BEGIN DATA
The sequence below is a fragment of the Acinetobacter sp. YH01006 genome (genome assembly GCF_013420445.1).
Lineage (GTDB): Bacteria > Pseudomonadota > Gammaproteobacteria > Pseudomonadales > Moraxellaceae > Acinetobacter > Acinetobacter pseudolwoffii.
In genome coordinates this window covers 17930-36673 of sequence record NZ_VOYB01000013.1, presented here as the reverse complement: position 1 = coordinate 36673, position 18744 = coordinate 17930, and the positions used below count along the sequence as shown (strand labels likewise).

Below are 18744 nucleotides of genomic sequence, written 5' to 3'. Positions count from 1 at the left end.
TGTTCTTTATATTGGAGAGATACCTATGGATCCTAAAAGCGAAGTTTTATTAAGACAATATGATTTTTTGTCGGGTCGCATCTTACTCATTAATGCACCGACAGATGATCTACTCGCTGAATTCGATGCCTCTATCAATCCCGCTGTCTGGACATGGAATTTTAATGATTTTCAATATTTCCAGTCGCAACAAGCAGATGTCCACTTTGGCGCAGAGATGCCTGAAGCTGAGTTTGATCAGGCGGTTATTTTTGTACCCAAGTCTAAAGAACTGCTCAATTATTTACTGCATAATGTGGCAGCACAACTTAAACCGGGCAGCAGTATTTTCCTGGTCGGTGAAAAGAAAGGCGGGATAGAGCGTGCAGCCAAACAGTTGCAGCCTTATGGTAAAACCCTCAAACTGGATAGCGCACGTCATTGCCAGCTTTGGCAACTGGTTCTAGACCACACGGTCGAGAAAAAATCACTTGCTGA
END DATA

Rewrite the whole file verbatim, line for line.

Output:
The sequence below is a fragment of the Acinetobacter sp. YH01006 genome (genome assembly GCF_013420445.1).
Lineage (GTDB): Bacteria > Pseudomonadota > Gammaproteobacteria > Pseudomonadales > Moraxellaceae > Acinetobacter > Acinetobacter pseudolwoffii.
In genome coordinates this window covers 17930-36673 of sequence record NZ_VOYB01000013.1, presented here as the reverse complement: position 1 = coordinate 36673, position 18744 = coordinate 17930, and the positions used below count along the sequence as shown (strand labels likewise).

Below are 18744 nucleotides of genomic sequence, written 5' to 3'. Positions count from 1 at the left end.
TGTTCTTTATATTGGAGAGATACCTATGGATCCTAAAAGCGAAGTTTTATTAAGACAATATGATTTTTTGTCGGGTCGCATCTTACTCATTAATGCACCGACAGATGATCTACTCGCTGAATTCGATGCCTCTATCAATCCCGCTGTCTGGACATGGAATTTTAATGATTTTCAATATTTCCAGTCGCAACAAGCAGATGTCCACTTTGGCGCAGAGATGCCTGAAGCTGAGTTTGATCAGGCGGTTATTTTTGTACCCAAGTCTAAAGAACTGCTCAATTATTTACTGCATAATGTGGCAGCACAACTTAAACCGGGCAGCAGTATTTTCCTGGTCGGTGAAAAGAAAGGCGGGATAGAGCGTGCAGCCAAACAGTTGCAGCCTTATGGTAAAACCCTCAAACTGGATAGCGCACGTCATTGCCAGCTTTGGCAACTGGTTCTAGACCACACGGTCGAGAAAAAATCACTTGCTGA